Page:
Last Friday evening, at Missoula’s Memorial Rose Garden, a crowd of over 300 stood quietly, mournfully, under a gently stirring American flag as the names of American soldiers killed in Iraq were read.
The event, organized by members of the Jeannette Rankin Peace Center, took place in conjunction with worldwide activities commemorating the one-year anniversary of the start of the war on March 19, 2003. It was Missoula’s way of remembering the fallen American soldiers and Iraqi lives ended early by the violence of the war.
Moments earlier, largely the same crowd had gathered along the Wilma side of the Higgins Ave. bridge holding 551 paper gravestones, each with the name and photo of a dead American soldier (by press time the number of dead U.S. soldiers had risen to, 583). The faces staring back from the gravestones were mostly of young soldiers, some older, some smiling, others somber, some hopeful, others seemingly eager, some serious, all—regardless—now dead. Cars passed by honking in support and flashing peace signs, while one driver, less supportive, yelled obscenities out his window. One driver in particular flaunted his middle finger at the many holding paper gravestones in hand. Bicyclists taking part in a Critical Mass rally whizzed by while Missoula police cars followed in close pursuit.
Anita Doyle, director of the peace center, wearing black hat and black coat, made her way through the crowd on the bridge grasping several of the gravestones in her hands. Behind her, the crowd began to move south on Higgins and then south on Brooks in a funeral-like procession that eventually congregated at Rose Memorial Park.
Two weeks before the rally, Doyle, one of the founders of the peace center in 1987, announced her retirement effective May 1 in a letter addressed to the Missoula peace community. Doyle volunteered for the then-empty director’s position in the immediate wake of Sept. 11, 2001, fearing that the lack of a director at that critical moment “would severely hinder [the peace center’s] ability to meet the challenges provided by the times to organize a new movement for peace in Montana,” she wrote in the letter. “Recently, though, I have been able to carve out one day a week from my duties at JRPC to return to my [counseling] practice, which I also love. Now I am finding myself drawn to return to that work full-time.”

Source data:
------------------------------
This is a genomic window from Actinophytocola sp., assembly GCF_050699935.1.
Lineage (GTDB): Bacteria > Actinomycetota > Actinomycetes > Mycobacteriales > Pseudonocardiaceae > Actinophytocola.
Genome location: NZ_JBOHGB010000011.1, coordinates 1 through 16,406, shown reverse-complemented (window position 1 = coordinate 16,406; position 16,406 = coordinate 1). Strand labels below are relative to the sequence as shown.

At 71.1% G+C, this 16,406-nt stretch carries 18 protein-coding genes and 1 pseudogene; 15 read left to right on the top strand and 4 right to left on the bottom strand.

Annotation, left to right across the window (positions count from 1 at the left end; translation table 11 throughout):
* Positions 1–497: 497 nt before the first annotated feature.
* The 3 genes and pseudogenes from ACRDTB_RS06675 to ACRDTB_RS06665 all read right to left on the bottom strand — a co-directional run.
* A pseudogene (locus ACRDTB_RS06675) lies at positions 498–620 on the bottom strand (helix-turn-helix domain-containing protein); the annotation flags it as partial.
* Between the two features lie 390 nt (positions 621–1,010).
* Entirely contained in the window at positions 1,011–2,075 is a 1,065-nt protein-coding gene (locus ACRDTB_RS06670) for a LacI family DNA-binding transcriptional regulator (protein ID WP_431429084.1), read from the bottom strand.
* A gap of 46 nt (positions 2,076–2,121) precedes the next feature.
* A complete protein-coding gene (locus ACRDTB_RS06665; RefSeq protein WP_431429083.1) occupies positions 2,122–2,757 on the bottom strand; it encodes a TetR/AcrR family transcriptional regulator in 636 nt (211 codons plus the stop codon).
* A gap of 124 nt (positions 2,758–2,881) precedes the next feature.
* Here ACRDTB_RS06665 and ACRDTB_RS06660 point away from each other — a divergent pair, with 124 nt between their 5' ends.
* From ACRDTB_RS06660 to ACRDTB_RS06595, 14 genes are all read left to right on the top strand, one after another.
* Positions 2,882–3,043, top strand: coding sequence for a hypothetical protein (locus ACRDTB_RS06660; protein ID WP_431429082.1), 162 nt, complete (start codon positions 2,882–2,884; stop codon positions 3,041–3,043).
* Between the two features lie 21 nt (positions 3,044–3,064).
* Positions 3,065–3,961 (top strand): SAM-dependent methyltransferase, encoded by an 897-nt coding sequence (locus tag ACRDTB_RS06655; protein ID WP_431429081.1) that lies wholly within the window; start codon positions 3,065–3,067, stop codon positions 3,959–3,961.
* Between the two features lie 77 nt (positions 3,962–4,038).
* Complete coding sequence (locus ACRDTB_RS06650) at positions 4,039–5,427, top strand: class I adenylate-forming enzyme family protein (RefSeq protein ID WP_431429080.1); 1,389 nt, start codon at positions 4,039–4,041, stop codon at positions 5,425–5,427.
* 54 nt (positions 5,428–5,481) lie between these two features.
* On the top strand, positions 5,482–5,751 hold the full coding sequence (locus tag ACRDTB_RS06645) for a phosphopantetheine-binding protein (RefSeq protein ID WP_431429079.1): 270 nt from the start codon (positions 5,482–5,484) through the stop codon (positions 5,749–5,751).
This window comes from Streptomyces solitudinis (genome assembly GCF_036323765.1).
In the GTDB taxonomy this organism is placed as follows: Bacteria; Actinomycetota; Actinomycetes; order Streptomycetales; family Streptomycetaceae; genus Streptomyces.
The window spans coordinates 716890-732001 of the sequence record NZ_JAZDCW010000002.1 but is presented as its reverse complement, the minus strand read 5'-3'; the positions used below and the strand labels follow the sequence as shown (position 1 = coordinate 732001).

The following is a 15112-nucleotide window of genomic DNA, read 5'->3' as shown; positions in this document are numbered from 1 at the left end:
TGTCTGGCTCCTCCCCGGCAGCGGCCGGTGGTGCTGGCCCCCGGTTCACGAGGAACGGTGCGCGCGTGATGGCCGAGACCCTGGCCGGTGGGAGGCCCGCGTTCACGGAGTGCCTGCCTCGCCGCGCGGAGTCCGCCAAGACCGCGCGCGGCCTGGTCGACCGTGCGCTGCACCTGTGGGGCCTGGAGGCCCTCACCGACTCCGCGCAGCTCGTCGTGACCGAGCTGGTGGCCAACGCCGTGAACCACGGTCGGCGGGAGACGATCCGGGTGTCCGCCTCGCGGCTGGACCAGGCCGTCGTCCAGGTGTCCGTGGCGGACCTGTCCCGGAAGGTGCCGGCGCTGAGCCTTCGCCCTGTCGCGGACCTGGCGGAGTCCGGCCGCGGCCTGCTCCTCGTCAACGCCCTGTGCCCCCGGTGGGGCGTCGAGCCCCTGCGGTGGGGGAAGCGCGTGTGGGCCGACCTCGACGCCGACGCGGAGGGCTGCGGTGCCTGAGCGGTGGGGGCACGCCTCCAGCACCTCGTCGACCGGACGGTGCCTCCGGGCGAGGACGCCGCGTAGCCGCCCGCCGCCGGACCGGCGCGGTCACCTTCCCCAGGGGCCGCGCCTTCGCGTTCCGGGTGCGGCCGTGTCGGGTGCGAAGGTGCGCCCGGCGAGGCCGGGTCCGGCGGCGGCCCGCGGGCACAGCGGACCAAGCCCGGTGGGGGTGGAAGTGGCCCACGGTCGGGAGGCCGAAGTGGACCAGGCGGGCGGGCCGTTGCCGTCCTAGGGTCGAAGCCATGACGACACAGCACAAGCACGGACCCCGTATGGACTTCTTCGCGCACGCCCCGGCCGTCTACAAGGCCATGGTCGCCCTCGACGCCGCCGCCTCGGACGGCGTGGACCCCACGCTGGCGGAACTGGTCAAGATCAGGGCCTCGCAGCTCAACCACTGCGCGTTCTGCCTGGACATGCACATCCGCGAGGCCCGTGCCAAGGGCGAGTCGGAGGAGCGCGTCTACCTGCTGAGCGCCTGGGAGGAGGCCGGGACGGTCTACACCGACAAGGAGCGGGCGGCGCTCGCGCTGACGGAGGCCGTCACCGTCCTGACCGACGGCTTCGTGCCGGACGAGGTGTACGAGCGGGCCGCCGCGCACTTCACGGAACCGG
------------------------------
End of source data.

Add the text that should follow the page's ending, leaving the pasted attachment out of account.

Prior to the rally, Doyle told the Independent that it had been a privilege to help shape the peace movement in Missoula, and although she is leaving the position of director, she will remain on the board as one of 13 coordinating council members.
“My intent is to stay very active in the peace center,” she says, adding that she wants to be free from her administrative responsibilities to help with the more creative side of the peace movement and tap into the revolutionary spirit upon which the center was founded.
“We as a country are in a very critical phase in our history,” she says. “I consider democracy to be at more risk now than it ever has been in our republic.” The idea that the U.S may come to resemble a third world country where a handful of the rich control the masses of poor would not have occurred to people 20 years ago, she says. But now, it’s not hard to imagine.
While Doyle believes the country is being led in the wrong direction by its leaders, she also believes there is a growing core of people seeking to be better informed, and that’s a big reason to be hopeful.
One of the objectives of Friday’s memorial at the Rose Garden was to inform people about the realities of war. After the names of the dead soldiers were read—and as the crowd stood motionless beneath the partly cloudy sky—Colin Holtz, a veteran of the 1991 Gulf War, informed the gathered crowd about some of those realities, not only for soldiers and citizens in the line of fire, but also for those who remain behind.
“With the money we spend on a single minute of the war in Iraq we could pay the annual salary, with benefits, of 15 registered nurses,” Holtz says. “The money spent on one hour of the war in Iraq could be used to improve, repair, and modernize 20 schools. With the money spent on one Stealth bomber we could pay the annual salaries, with benefits, for 38,000 teachers. The money spent on seven unmanned Predator Drones could fund WIC program nutrition for 200,000 families. This is obscene. This is a true war story.”
For Holtz, the story gets more complicated as it becomes clearer that the U.S. has no exit strategy for the conflict, and that many more people will die before it is all over. The possibility that further anniversaries will be commemorated is not far-fetched.
“We’re going to be an occupying force in Iraq for some time to come,” Holtz said after the memorial. “I’m not really sure how we’re going to get out of there. I don’t think any of our politicians are strong enough to just pull us out. I think they would lose too much face…I have no difficulty seeing this turning into a Vietnam that goes on for years.”